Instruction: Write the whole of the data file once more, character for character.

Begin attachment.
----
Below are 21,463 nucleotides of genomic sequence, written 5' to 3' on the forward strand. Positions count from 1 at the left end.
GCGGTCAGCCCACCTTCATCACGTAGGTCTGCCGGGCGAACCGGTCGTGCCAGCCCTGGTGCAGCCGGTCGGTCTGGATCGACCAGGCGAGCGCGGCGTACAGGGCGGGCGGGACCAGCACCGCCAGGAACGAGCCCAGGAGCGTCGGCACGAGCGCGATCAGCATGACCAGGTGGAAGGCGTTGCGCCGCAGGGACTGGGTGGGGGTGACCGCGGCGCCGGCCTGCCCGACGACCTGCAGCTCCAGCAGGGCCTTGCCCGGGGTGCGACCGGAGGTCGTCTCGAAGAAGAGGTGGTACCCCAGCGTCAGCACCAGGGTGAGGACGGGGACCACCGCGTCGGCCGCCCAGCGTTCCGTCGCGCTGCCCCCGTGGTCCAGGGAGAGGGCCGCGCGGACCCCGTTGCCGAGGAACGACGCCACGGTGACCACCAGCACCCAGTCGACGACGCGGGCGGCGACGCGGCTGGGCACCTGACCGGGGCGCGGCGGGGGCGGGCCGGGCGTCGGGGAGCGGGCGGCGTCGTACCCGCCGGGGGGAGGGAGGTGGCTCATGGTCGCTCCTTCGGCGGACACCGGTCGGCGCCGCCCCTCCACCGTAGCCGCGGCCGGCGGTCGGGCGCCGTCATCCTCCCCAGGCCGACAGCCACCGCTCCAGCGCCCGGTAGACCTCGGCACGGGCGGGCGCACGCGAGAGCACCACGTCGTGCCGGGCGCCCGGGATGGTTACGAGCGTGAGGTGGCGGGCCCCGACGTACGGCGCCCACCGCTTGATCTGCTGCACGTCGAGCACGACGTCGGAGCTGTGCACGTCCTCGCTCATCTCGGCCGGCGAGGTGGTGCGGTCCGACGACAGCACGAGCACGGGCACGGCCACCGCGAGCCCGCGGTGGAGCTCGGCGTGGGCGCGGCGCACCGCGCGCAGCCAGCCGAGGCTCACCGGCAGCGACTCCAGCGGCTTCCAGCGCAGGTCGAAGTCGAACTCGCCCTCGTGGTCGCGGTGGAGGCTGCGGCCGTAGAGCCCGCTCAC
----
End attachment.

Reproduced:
Below are 21,463 nucleotides of genomic sequence, written 5' to 3' on the forward strand. Positions count from 1 at the left end.
GCGGTCAGCCCACCTTCATCACGTAGGTCTGCCGGGCGAACCGGTCGTGCCAGCCCTGGTGCAGCCGGTCGGTCTGGATCGACCAGGCGAGCGCGGCGTACAGGGCGGGCGGGACCAGCACCGCCAGGAACGAGCCCAGGAGCGTCGGCACGAGCGCGATCAGCATGACCAGGTGGAAGGCGTTGCGCCGCAGGGACTGGGTGGGGGTGACCGCGGCGCCGGCCTGCCCGACGACCTGCAGCTCCAGCAGGGCCTTGCCCGGGGTGCGACCGGAGGTCGTCTCGAAGAAGAGGTGGTACCCCAGCGTCAGCACCAGGGTGAGGACGGGGACCACCGCGTCGGCCGCCCAGCGTTCCGTCGCGCTGCCCCCGTGGTCCAGGGAGAGGGCCGCGCGGACCCCGTTGCCGAGGAACGACGCCACGGTGACCACCAGCACCCAGTCGACGACGCGGGCGGCGACGCGGCTGGGCACCTGACCGGGGCGCGGCGGGGGCGGGCCGGGCGTCGGGGAGCGGGCGGCGTCGTACCCGCCGGGGGGAGGGAGGTGGCTCATGGTCGCTCCTTCGGCGGACACCGGTCGGCGCCGCCCCTCCACCGTAGCCGCGGCCGGCGGTCGGGCGCCGTCATCCTCCCCAGGCCGACAGCCACCGCTCCAGCGCCCGGTAGACCTCGGCACGGGCGGGCGCACGCGAGAGCACCACGTCGTGCCGGGCGCCCGGGATGGTTACGAGCGTGAGGTGGCGGGCCCCGACGTACGGCGCCCACCGCTTGATCTGCTGCACGTCGAGCACGACGTCGGAGCTGTGCACGTCCTCGCTCATCTCGGCCGGCGAGGTGGTGCGGTCCGACGACAGCACGAGCACGGGCACGGCCACCGCGAGCCCGCGGTGGAGCTCGGCGTGGGCGCGGCGCACCGCGCGCAGCCAGCCGAGGCTCACCGGCAGCGACTCCAGCGGCTTCCAGCGCAGGTCGAAGTCGAACTCGCCCTCGTGGTCGCGGTGGAGGCTGCGGCCGTAGAGCCCGCTCAC